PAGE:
These sociopaths are called covetous sociopaths. Essentially, covetous sociopaths feel that they have been jipped in life. Whether it’s in their looks, their job, their income, etc., covetous sociopaths feel like they haven’t gotten what they deserve. As a result, they target people around them who they feel have what they don’t. By “targeting”, I mean that the covetous sociopath does and says things that will cause their envied friend or co-worker to fail in some way, to feel worse about themselves. By putting others down, the sociopath can feel justified. But unlike normal bullies, covetous sociopaths don’t have a little voice in their head saying when they’ve gone too far. Instead, they do it all with absolutely no remorse for hurting someone emotionally, physically, or mentally. And that means that there is no limit to what they will do to those they target.

Conclusion
I hope all of this talk about conscious-less beings has not scared you, but hopefully it’s made you a little more aware of sociopaths and their dangers. More importantly, I hope it’s made you want to read this book yourself. Seriously, guys. After reading this book and understanding more about what a sociopath is and how common they are, I feel like everyone needs to be able to know and recognize the signs so that they can keep themselves and their loved ones away.

I unfortunately know a handful of people who have had their lives torn apart by those I believe to be a sociopath. Of course, not every tragedy involves a sociopaths, but some do. And I hope we can help each other avoid more of those tragedies. Those who have conscious experience a “strong and steadying sensation of being part of something greater than oneself.” If that’s you, take part in something bigger by helping to protect yourself and your fellow conscious-filled humans.


Or you can get it here.

01 November 2018

Bookworm Book Review: Austenland


Hello, friends.
I have a new book review for you. Woohoo! 😊  Today’s book of choice: Austenland, by Shannon Hale.

Now, before you go and decide to close out this post because you’re not a fan of Jane Austen, let me just start by saying: I’m the same way!! But guess what, this book is absolutely wonderful.
A few years ago, when I was on a study abroad, a lot of my fellow travel mates kept talking about the recent movie Austenland and how hilarious it was. Since then, I meant to find the movie and watch it… but I never did. Then, in late September, I was at a sleepover party with our Young Women’s group, and I mentioned the movie. One of the other leaders said that I should read the book. Not only that, but she had it and let me borrow it!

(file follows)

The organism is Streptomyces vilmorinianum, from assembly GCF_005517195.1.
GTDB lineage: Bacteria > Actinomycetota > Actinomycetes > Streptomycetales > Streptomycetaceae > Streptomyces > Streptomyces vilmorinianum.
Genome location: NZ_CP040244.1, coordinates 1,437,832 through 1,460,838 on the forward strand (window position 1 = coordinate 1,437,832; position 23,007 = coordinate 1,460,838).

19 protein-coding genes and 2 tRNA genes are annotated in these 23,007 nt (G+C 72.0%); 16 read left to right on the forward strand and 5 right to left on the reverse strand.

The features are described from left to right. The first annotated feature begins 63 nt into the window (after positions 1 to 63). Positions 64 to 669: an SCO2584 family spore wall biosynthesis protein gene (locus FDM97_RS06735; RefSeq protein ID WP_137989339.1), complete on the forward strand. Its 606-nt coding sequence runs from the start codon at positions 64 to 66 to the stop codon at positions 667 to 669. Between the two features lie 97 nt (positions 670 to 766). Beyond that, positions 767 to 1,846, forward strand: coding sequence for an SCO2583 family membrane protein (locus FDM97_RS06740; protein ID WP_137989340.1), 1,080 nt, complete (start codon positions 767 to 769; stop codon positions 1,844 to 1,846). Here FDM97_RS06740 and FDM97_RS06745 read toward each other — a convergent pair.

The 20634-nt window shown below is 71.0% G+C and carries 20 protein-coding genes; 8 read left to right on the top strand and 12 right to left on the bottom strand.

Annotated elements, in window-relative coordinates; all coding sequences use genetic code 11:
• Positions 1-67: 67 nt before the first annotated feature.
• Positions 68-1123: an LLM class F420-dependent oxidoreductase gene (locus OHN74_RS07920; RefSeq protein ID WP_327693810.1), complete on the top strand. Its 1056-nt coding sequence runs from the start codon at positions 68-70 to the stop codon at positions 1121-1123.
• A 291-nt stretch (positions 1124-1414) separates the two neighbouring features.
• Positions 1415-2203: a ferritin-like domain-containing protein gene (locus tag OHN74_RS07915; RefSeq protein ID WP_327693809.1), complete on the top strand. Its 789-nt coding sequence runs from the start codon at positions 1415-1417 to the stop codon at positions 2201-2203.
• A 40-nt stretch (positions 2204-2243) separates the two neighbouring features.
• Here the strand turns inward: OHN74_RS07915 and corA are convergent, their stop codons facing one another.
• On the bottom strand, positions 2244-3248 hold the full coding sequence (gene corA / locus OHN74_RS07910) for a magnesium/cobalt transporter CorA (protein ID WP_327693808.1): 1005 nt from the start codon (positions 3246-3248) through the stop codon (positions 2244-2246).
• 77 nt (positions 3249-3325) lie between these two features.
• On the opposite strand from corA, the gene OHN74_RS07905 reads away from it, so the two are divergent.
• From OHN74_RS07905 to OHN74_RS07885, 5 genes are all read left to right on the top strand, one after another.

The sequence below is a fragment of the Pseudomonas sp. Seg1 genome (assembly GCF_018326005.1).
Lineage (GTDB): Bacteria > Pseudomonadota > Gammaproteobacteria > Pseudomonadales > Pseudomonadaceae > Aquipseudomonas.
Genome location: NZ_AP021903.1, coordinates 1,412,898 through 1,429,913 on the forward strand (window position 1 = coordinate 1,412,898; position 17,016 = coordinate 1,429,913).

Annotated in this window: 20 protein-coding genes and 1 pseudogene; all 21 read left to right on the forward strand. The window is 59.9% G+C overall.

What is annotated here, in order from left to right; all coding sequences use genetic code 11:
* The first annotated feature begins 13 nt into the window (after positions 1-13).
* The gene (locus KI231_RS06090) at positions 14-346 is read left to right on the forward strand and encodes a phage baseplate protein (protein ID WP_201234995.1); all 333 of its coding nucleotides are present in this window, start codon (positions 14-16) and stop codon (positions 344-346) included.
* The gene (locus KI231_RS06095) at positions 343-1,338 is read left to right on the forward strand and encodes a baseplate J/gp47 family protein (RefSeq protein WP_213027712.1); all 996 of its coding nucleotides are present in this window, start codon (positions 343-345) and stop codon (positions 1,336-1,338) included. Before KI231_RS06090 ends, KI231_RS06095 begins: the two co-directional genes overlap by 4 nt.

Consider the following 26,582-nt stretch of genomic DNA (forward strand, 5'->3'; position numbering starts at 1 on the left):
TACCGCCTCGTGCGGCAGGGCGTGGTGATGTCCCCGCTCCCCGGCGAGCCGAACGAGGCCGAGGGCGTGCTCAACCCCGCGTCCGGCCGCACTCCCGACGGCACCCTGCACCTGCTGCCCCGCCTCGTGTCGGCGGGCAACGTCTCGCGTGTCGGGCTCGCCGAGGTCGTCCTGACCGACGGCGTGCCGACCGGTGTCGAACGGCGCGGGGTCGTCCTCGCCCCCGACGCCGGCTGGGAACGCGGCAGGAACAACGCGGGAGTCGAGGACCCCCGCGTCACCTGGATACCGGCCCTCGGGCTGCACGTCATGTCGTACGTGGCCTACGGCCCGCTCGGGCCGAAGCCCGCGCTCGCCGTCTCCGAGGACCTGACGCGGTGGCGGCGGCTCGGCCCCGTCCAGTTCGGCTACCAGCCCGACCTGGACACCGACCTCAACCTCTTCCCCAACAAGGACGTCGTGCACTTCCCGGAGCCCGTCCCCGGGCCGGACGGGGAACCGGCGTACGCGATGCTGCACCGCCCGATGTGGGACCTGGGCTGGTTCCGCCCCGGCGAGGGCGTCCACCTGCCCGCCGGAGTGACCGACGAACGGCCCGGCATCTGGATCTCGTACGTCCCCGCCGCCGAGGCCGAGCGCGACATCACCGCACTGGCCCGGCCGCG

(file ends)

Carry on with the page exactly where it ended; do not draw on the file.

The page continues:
I’m all about finding new books to read, and when she said that it was really great, so I figured I’d give it a chance. And let me tell you: I'm so glad I read it!! 
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Have you ever been or known someone who is obsessed with Jane Austen novels? More specifically, have you or someone you know ever been obsessed with Mr. Darcy from Pride and Prejudice? Let’s face it- we’ve all dreamt that a handsome, sophisticated man like Mr. Darcy would come into our lives and sweep us off our feet, making us constantly feel like we were the most beautiful and wonderful woman alive. Well, that’s Jane.
No, not Jane Austen. Jane is the main character of Austenland (although the character Jane very well could be a fair portrayal of Austen). Jane is the definition of a woman who is obsessed with Mr. Darcy. She knows it and she’s slightly ashamed by it, but she can’t seem to let it go… even when it ruins every relationship she ever has.
Then, out of nowhere, one of Jane’s relatives pays for her to go to a secluded resort called Austenland: a place where all the men dress in breeches and say things like “Have you ever considered that you might have this all backwards? That in fact you are my fantasy?” and “If I never had to speak with another human being but you, I would die a happy man.”
*Cue the wishful sigh and buckled knees*